Annie Dillard wrote, “How we spend our days is, of course, how we spend our lives.” On the first of each month, Catching Days hosts a guest writer in the series, “How We Spend Our Days.”
Today, please welcome writer JOSEPHINE HUMPHREYS.
I’m on tour today. I’ll be open to the public from five to seven.
That’s how I’m thinking of it anyway, as I make my morning coffee in the kitchen. In reality, the event is a tour of studios at the Confederate Home, where I’ve had an office for twenty-five years. Once a refuge for war widows and orphans, the Home is a conglomeration of old Charleston buildings surrounding a big green secret courtyard. It’s still a residence for women in need, but studio rooms are rented to artists, mostly painters and writers. This evening, people will pay money to come see us in our working habitat.
I dread the tour. I want it to be over. I always feel an increasing crush of anxiety before any public event. My simple goal for the day is to stay calm. If dread gets the upper hand, it can make me physically sick, or at least so sleepy I can hardly move.
As is often the case, I’m alone in the house. Husband and dog have gone off together, farming and fishing. They’re adventurers, those two. My own adventures, which by the Latin roots of the word would signify going somewhere, happen mainly inside my head. And for some time now I’ve been writing at home instead of in my office. I claim it’s because I simply got used to that pattern when my father lived his final few years with us, and that’s partly true. But also, I just plain love solitude, even though it can make me lonesome. This paradox is my lifelong quandary.
In my childhood the old Southern strictures still included the rule that women should keep to “the private sphere” and never do anything that would attract attention, like take to the stage or write a letter to the newspaper. I didn’t agree, but gradually I found that the private sphere actually suited me. Not that I wanted a life confined to domesticity. What I wanted was the freedom (and even a certain, almost magical, power) that comes with anonymity. I wanted what Keats called Shakespeare’s “negative capability,” a state of mind that renders writers “capable of being in uncertainties, mysteries, doubts,” and allows them to imagine themselves into the selves of a multitude of disparate fictional characters, without the blockade of personal ego.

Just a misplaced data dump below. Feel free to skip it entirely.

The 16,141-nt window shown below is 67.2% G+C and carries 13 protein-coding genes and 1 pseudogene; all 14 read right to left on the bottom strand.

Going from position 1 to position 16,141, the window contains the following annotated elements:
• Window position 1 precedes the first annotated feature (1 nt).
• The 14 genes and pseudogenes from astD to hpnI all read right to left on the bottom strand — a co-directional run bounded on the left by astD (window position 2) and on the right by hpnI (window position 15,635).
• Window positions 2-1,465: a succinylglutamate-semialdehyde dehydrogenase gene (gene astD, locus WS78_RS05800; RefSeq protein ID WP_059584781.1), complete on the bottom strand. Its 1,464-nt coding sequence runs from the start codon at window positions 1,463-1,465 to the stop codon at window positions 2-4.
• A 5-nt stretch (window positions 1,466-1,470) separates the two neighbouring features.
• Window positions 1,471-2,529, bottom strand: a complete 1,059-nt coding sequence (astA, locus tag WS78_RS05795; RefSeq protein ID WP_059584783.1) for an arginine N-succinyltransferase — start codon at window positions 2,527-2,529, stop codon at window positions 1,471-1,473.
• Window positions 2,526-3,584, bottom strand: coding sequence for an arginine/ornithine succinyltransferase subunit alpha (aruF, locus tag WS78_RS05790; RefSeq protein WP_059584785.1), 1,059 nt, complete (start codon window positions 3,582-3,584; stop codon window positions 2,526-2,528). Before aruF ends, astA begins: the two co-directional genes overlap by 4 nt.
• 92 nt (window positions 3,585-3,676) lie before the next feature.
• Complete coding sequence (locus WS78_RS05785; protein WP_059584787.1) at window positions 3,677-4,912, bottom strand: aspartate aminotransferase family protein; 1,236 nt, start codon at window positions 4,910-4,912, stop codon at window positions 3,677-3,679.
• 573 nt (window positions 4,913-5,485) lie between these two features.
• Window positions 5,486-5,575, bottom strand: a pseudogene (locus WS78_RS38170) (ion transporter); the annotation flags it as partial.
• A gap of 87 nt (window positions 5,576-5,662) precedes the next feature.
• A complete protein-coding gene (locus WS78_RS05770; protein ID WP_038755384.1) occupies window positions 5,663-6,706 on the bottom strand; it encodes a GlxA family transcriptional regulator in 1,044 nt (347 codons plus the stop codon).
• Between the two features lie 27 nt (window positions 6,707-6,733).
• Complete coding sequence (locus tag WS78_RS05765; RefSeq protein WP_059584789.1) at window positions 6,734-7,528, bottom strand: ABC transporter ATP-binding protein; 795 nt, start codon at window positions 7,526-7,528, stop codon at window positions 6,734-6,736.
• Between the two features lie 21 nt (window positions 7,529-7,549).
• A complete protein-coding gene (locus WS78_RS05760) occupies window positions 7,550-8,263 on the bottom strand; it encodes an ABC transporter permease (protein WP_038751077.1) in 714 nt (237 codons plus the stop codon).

I do understand that my ego’s pretty healthy. As I wrote long ago: “I have that strange combination of self-doubt and vanity that serves writers well.”
At 9 a.m., after two cups of coffee and a prolonged period of staring at the yard from my porch (a new species of weed has invaded), I decide to wash my hair and iron something to wear. Unfortunately I can’t find the iron. The last time I used it was more than a year ago. I’ll just have to find something that’s already smooth. Later on I’ll put on makeup, which I rarely use and never really got the hang of, but lipstick and mascara will be a good disguise. I will curl my hair and wear a dressy dress. I might wear heels. Yes, that could work. All I have to do is figure out a way to get through the day.
Writing is out of the question, so I spend a couple of hours doing mindless things—laundry, Facebook, weed-pulling. These turn out to be too mindless, leaving room for awareness of me. I need something that will take me away. So I go to the place that has become my number one escape, a different world in a different time in a different language. I go to Haiti.